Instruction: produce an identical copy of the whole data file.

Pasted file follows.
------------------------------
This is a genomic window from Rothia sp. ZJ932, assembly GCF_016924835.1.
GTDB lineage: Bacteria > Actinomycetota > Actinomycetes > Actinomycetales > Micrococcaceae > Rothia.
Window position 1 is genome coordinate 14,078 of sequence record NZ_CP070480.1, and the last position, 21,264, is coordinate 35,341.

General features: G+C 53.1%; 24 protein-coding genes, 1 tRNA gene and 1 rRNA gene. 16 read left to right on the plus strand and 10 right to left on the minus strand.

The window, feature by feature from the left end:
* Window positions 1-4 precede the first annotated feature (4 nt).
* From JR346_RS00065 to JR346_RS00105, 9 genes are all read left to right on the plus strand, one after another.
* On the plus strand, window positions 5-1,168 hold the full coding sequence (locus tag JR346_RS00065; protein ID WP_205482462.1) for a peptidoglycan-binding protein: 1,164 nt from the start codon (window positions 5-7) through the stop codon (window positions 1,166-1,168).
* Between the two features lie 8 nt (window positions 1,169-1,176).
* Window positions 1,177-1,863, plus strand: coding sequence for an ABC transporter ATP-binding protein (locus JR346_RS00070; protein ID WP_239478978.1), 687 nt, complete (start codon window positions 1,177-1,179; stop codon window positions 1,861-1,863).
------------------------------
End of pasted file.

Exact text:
This is a genomic window from Rothia sp. ZJ932, assembly GCF_016924835.1.
GTDB lineage: Bacteria > Actinomycetota > Actinomycetes > Actinomycetales > Micrococcaceae > Rothia.
Window position 1 is genome coordinate 14,078 of sequence record NZ_CP070480.1, and the last position, 21,264, is coordinate 35,341.

General features: G+C 53.1%; 24 protein-coding genes, 1 tRNA gene and 1 rRNA gene. 16 read left to right on the plus strand and 10 right to left on the minus strand.

The window, feature by feature from the left end:
* Window positions 1-4 precede the first annotated feature (4 nt).
* From JR346_RS00065 to JR346_RS00105, 9 genes are all read left to right on the plus strand, one after another.
* On the plus strand, window positions 5-1,168 hold the full coding sequence (locus tag JR346_RS00065; protein ID WP_205482462.1) for a peptidoglycan-binding protein: 1,164 nt from the start codon (window positions 5-7) through the stop codon (window positions 1,166-1,168).
* Between the two features lie 8 nt (window positions 1,169-1,176).
* Window positions 1,177-1,863, plus strand: coding sequence for an ABC transporter ATP-binding protein (locus JR346_RS00070; protein ID WP_239478978.1), 687 nt, complete (start codon window positions 1,177-1,179; stop codon window positions 1,861-1,863).